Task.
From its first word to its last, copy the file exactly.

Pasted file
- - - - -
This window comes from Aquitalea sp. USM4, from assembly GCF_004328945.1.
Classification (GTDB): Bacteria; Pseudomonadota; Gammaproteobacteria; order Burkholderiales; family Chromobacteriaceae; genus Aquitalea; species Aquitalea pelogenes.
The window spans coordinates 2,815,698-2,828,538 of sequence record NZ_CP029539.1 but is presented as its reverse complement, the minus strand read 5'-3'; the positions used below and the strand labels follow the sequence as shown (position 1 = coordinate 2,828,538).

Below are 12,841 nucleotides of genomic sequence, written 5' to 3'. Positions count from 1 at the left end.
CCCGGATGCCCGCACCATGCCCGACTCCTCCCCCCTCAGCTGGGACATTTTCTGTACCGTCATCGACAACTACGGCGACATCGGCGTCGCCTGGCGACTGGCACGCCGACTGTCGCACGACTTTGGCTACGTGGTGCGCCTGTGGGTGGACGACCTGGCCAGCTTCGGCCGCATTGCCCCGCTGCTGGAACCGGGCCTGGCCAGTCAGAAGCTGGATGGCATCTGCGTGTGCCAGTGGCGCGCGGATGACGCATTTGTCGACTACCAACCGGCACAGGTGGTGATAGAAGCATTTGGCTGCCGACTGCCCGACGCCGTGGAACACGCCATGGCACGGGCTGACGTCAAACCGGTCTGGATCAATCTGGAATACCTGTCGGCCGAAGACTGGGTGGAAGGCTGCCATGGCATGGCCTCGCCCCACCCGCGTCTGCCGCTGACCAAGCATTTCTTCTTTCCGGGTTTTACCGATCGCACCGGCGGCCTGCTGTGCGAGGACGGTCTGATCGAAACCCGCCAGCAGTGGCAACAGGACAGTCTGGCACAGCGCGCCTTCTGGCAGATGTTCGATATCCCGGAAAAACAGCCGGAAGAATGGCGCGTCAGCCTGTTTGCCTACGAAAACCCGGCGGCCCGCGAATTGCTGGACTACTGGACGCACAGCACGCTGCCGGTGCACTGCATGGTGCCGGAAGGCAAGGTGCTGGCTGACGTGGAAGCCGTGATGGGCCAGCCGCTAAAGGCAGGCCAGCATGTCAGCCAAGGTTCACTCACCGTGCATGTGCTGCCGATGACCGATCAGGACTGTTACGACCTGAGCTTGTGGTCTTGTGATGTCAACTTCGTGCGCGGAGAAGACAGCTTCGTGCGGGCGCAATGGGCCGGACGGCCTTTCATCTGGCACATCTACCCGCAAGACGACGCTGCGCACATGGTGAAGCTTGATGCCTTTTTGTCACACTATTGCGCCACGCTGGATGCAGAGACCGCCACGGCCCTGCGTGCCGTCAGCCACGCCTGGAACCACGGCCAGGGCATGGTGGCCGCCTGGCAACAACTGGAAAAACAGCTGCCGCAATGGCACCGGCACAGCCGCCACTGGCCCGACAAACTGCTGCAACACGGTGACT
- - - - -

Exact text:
This window comes from Aquitalea sp. USM4, from assembly GCF_004328945.1.
Classification (GTDB): Bacteria; Pseudomonadota; Gammaproteobacteria; order Burkholderiales; family Chromobacteriaceae; genus Aquitalea; species Aquitalea pelogenes.
The window spans coordinates 2,815,698-2,828,538 of sequence record NZ_CP029539.1 but is presented as its reverse complement, the minus strand read 5'-3'; the positions used below and the strand labels follow the sequence as shown (position 1 = coordinate 2,828,538).

Below are 12,841 nucleotides of genomic sequence, written 5' to 3'. Positions count from 1 at the left end.
CCCGGATGCCCGCACCATGCCCGACTCCTCCCCCCTCAGCTGGGACATTTTCTGTACCGTCATCGACAACTACGGCGACATCGGCGTCGCCTGGCGACTGGCACGCCGACTGTCGCACGACTTTGGCTACGTGGTGCGCCTGTGGGTGGACGACCTGGCCAGCTTCGGCCGCATTGCCCCGCTGCTGGAACCGGGCCTGGCCAGTCAGAAGCTGGATGGCATCTGCGTGTGCCAGTGGCGCGCGGATGACGCATTTGTCGACTACCAACCGGCACAGGTGGTGATAGAAGCATTTGGCTGCCGACTGCCCGACGCCGTGGAACACGCCATGGCACGGGCTGACGTCAAACCGGTCTGGATCAATCTGGAATACCTGTCGGCCGAAGACTGGGTGGAAGGCTGCCATGGCATGGCCTCGCCCCACCCGCGTCTGCCGCTGACCAAGCATTTCTTCTTTCCGGGTTTTACCGATCGCACCGGCGGCCTGCTGTGCGAGGACGGTCTGATCGAAACCCGCCAGCAGTGGCAACAGGACAGTCTGGCACAGCGCGCCTTCTGGCAGATGTTCGATATCCCGGAAAAACAGCCGGAAGAATGGCGCGTCAGCCTGTTTGCCTACGAAAACCCGGCGGCCCGCGAATTGCTGGACTACTGGACGCACAGCACGCTGCCGGTGCACTGCATGGTGCCGGAAGGCAAGGTGCTGGCTGACGTGGAAGCCGTGATGGGCCAGCCGCTAAAGGCAGGCCAGCATGTCAGCCAAGGTTCACTCACCGTGCATGTGCTGCCGATGACCGATCAGGACTGTTACGACCTGAGCTTGTGGTCTTGTGATGTCAACTTCGTGCGCGGAGAAGACAGCTTCGTGCGGGCGCAATGGGCCGGACGGCCTTTCATCTGGCACATCTACCCGCAAGACGACGCTGCGCACATGGTGAAGCTTGATGCCTTTTTGTCACACTATTGCGCCACGCTGGATGCAGAGACCGCCACGGCCCTGCGTGCCGTCAGCCACGCCTGGAACCACGGCCAGGGCATGGTGGCCGCCTGGCAACAACTGGAAAAACAGCTGCCGCAATGGCACCGGCACAGCCGCCACTGGCCCGACAAACTGCTGCAACACGGTGACT